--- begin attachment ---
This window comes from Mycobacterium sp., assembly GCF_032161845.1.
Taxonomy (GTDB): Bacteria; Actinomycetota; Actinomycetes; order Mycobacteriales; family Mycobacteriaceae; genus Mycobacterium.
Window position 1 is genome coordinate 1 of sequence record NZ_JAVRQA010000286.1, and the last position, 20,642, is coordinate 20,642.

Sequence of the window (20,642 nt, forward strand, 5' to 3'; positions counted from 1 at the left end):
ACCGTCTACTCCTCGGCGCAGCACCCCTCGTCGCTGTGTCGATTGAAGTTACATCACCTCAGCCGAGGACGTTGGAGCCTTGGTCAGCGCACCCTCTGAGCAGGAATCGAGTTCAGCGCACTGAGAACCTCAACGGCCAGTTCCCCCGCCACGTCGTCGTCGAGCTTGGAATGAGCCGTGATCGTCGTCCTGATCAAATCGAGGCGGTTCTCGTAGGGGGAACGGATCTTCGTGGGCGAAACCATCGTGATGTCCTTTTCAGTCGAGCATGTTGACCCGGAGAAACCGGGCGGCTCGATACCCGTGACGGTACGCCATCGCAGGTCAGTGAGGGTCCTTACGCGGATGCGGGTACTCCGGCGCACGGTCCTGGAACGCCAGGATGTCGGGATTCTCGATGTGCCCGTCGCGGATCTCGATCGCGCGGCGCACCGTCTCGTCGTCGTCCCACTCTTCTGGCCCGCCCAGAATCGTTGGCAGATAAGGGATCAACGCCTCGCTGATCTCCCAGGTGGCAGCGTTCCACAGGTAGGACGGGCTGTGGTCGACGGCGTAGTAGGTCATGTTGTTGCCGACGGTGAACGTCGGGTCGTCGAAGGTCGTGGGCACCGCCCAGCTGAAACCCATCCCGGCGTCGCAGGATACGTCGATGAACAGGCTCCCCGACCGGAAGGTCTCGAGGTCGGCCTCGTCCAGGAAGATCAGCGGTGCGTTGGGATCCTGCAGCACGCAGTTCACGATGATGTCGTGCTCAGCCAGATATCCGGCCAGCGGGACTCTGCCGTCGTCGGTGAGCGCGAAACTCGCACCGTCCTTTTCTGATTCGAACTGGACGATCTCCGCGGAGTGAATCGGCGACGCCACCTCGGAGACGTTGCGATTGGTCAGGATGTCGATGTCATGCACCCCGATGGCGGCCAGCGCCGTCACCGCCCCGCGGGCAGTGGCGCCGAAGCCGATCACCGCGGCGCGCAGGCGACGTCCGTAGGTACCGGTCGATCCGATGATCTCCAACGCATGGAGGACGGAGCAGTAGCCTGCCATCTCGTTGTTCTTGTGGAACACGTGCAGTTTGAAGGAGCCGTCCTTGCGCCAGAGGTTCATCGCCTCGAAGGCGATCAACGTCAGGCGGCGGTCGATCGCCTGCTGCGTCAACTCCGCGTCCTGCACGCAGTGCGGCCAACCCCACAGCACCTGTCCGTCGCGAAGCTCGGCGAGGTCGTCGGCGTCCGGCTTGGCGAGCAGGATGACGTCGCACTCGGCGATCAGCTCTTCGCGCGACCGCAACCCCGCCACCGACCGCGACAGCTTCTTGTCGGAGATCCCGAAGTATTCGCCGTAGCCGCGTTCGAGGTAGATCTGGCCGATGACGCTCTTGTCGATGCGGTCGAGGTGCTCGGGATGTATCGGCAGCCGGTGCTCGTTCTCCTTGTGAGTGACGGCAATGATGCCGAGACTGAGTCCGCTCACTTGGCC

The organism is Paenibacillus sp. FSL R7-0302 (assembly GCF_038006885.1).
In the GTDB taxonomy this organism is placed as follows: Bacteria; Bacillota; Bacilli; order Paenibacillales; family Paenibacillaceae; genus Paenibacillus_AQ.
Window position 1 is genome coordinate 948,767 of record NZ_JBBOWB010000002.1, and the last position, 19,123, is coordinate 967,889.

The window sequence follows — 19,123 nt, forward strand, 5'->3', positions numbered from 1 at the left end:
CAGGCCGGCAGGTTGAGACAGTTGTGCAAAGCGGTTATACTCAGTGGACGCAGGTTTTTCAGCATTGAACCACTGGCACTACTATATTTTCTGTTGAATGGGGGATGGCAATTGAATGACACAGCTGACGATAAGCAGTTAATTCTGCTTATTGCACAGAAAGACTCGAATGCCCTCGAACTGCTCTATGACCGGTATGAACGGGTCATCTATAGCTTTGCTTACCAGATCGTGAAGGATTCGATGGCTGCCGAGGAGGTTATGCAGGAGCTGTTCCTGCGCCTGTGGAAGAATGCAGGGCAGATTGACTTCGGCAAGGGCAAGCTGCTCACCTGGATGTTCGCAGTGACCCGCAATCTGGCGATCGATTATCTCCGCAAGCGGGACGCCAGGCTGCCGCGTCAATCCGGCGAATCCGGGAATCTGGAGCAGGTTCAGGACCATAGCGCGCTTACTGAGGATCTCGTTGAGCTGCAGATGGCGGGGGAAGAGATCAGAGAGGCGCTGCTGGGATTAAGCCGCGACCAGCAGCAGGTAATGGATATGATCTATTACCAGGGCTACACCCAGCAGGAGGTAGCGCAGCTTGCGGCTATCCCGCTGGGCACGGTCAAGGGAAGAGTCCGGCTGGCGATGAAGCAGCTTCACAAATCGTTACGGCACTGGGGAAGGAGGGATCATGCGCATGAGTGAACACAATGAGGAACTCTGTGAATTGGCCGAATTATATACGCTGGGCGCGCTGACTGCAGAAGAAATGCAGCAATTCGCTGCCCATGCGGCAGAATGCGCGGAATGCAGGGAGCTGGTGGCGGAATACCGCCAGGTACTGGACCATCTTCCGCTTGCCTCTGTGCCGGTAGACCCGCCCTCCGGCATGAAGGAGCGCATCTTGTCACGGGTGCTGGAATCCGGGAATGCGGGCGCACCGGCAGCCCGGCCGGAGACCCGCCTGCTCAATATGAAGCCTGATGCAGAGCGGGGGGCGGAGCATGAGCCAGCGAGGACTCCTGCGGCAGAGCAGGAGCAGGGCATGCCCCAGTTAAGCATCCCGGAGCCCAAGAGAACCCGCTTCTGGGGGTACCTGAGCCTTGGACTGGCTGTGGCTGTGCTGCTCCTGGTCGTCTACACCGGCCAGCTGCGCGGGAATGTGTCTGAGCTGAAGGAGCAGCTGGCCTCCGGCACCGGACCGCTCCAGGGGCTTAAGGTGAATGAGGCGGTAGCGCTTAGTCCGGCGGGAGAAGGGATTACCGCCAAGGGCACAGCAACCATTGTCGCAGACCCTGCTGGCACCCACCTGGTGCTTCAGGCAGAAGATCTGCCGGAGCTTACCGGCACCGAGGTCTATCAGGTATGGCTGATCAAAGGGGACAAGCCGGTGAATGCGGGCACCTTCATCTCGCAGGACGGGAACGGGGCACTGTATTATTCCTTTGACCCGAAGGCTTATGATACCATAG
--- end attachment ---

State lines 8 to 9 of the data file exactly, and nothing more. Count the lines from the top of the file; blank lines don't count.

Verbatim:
Window position 1 is genome coordinate 948,767 of record NZ_JBBOWB010000002.1, and the last position, 19,123, is coordinate 967,889.

The window sequence follows — 19,123 nt, forward strand, 5'->3', positions numbered from 1 at the left end: